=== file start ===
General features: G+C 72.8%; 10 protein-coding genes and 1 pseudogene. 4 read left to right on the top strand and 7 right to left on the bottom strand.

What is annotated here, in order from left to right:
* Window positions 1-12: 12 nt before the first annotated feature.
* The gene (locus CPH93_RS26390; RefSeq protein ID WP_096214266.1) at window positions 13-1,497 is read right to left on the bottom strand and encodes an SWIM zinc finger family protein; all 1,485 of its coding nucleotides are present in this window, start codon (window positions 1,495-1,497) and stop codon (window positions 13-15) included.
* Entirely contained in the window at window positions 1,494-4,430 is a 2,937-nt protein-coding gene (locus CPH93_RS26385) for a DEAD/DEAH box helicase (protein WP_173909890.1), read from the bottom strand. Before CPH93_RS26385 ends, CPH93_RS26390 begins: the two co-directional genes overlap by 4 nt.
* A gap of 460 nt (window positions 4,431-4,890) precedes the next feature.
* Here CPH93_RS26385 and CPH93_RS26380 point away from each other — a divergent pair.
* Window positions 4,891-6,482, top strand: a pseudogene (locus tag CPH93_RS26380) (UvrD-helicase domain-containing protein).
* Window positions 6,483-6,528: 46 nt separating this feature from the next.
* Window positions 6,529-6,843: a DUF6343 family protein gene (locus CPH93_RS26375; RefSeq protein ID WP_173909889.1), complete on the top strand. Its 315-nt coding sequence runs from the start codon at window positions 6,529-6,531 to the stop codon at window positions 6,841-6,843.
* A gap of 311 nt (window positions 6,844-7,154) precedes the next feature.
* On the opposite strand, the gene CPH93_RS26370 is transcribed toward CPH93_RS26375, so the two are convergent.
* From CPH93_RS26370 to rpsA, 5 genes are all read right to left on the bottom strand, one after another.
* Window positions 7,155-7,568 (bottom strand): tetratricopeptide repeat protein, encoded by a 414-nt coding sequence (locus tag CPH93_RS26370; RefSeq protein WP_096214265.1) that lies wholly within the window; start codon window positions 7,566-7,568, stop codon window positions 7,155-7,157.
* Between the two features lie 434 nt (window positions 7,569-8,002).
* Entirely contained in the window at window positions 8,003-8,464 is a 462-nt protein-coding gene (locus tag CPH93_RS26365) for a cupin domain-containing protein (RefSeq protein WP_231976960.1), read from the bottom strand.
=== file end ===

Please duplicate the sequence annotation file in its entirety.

General features: G+C 72.8%; 10 protein-coding genes and 1 pseudogene. 4 read left to right on the top strand and 7 right to left on the bottom strand.

What is annotated here, in order from left to right:
* Window positions 1-12: 12 nt before the first annotated feature.
* The gene (locus CPH93_RS26390; RefSeq protein ID WP_096214266.1) at window positions 13-1,497 is read right to left on the bottom strand and encodes an SWIM zinc finger family protein; all 1,485 of its coding nucleotides are present in this window, start codon (window positions 1,495-1,497) and stop codon (window positions 13-15) included.
* Entirely contained in the window at window positions 1,494-4,430 is a 2,937-nt protein-coding gene (locus CPH93_RS26385) for a DEAD/DEAH box helicase (protein WP_173909890.1), read from the bottom strand. Before CPH93_RS26385 ends, CPH93_RS26390 begins: the two co-directional genes overlap by 4 nt.
* A gap of 460 nt (window positions 4,431-4,890) precedes the next feature.
* Here CPH93_RS26385 and CPH93_RS26380 point away from each other — a divergent pair.
* Window positions 4,891-6,482, top strand: a pseudogene (locus tag CPH93_RS26380) (UvrD-helicase domain-containing protein).
* Window positions 6,483-6,528: 46 nt separating this feature from the next.
* Window positions 6,529-6,843: a DUF6343 family protein gene (locus CPH93_RS26375; RefSeq protein ID WP_173909889.1), complete on the top strand. Its 315-nt coding sequence runs from the start codon at window positions 6,529-6,531 to the stop codon at window positions 6,841-6,843.
* A gap of 311 nt (window positions 6,844-7,154) precedes the next feature.
* On the opposite strand, the gene CPH93_RS26370 is transcribed toward CPH93_RS26375, so the two are convergent.
* From CPH93_RS26370 to rpsA, 5 genes are all read right to left on the bottom strand, one after another.
* Window positions 7,155-7,568 (bottom strand): tetratricopeptide repeat protein, encoded by a 414-nt coding sequence (locus tag CPH93_RS26370; RefSeq protein WP_096214265.1) that lies wholly within the window; start codon window positions 7,566-7,568, stop codon window positions 7,155-7,157.
* Between the two features lie 434 nt (window positions 7,569-8,002).
* Entirely contained in the window at window positions 8,003-8,464 is a 462-nt protein-coding gene (locus tag CPH93_RS26365) for a cupin domain-containing protein (RefSeq protein WP_231976960.1), read from the bottom strand.